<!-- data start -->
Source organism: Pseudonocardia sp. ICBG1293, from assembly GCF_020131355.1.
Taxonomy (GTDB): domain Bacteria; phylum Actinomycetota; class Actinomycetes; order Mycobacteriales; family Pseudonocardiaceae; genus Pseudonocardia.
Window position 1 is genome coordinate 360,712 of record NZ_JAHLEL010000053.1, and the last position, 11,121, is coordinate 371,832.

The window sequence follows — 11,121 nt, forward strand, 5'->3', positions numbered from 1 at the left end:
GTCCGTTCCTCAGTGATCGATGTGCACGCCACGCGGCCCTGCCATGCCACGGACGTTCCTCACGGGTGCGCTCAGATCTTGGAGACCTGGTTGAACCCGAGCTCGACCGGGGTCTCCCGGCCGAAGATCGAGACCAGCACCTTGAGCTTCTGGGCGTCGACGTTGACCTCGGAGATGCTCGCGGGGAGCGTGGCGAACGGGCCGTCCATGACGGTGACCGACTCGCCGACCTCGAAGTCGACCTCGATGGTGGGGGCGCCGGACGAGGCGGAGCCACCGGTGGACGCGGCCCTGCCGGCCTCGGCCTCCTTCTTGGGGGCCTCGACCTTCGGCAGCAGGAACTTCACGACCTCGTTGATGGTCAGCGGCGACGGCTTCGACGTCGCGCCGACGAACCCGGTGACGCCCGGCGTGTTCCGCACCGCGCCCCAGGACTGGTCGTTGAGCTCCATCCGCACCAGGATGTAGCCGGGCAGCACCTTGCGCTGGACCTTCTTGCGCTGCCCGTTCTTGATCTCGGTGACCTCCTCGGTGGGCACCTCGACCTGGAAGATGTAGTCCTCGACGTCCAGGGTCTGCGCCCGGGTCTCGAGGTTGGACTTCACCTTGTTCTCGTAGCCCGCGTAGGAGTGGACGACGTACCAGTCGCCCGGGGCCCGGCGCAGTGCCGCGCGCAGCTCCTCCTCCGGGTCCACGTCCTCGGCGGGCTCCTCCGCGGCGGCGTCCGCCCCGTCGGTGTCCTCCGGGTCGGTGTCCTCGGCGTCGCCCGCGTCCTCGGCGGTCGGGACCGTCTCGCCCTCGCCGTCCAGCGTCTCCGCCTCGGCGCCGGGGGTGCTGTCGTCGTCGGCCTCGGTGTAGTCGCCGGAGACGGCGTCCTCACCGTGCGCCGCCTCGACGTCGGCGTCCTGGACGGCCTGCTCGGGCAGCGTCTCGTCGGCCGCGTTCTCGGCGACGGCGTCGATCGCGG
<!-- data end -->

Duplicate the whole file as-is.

Source organism: Pseudonocardia sp. ICBG1293, from assembly GCF_020131355.1.
Taxonomy (GTDB): domain Bacteria; phylum Actinomycetota; class Actinomycetes; order Mycobacteriales; family Pseudonocardiaceae; genus Pseudonocardia.
Window position 1 is genome coordinate 360,712 of record NZ_JAHLEL010000053.1, and the last position, 11,121, is coordinate 371,832.

The window sequence follows — 11,121 nt, forward strand, 5'->3', positions numbered from 1 at the left end:
GTCCGTTCCTCAGTGATCGATGTGCACGCCACGCGGCCCTGCCATGCCACGGACGTTCCTCACGGGTGCGCTCAGATCTTGGAGACCTGGTTGAACCCGAGCTCGACCGGGGTCTCCCGGCCGAAGATCGAGACCAGCACCTTGAGCTTCTGGGCGTCGACGTTGACCTCGGAGATGCTCGCGGGGAGCGTGGCGAACGGGCCGTCCATGACGGTGACCGACTCGCCGACCTCGAAGTCGACCTCGATGGTGGGGGCGCCGGACGAGGCGGAGCCACCGGTGGACGCGGCCCTGCCGGCCTCGGCCTCCTTCTTGGGGGCCTCGACCTTCGGCAGCAGGAACTTCACGACCTCGTTGATGGTCAGCGGCGACGGCTTCGACGTCGCGCCGACGAACCCGGTGACGCCCGGCGTGTTCCGCACCGCGCCCCAGGACTGGTCGTTGAGCTCCATCCGCACCAGGATGTAGCCGGGCAGCACCTTGCGCTGGACCTTCTTGCGCTGCCCGTTCTTGATCTCGGTGACCTCCTCGGTGGGCACCTCGACCTGGAAGATGTAGTCCTCGACGTCCAGGGTCTGCGCCCGGGTCTCGAGGTTGGACTTCACCTTGTTCTCGTAGCCCGCGTAGGAGTGGACGACGTACCAGTCGCCCGGGGCCCGGCGCAGTGCCGCGCGCAGCTCCTCCTCCGGGTCCACGTCCTCGGCGGGCTCCTCCGCGGCGGCGTCCGCCCCGTCGGTGTCCTCCGGGTCGGTGTCCTCGGCGTCGCCCGCGTCCTCGGCGGTCGGGACCGTCTCGCCCTCGCCGTCCAGCGTCTCCGCCTCGGCGCCGGGGGTGCTGTCGTCGTCGGCCTCGGTGTAGTCGCCGGAGACGGCGTCCTCACCGTGCGCCGCCTCGACGTCGGCGTCCTGGACGGCCTGCTCGGGCAGCGTCTCGTCGGCCGCGTTCTCGGCGACGGCGTCGATCGCGG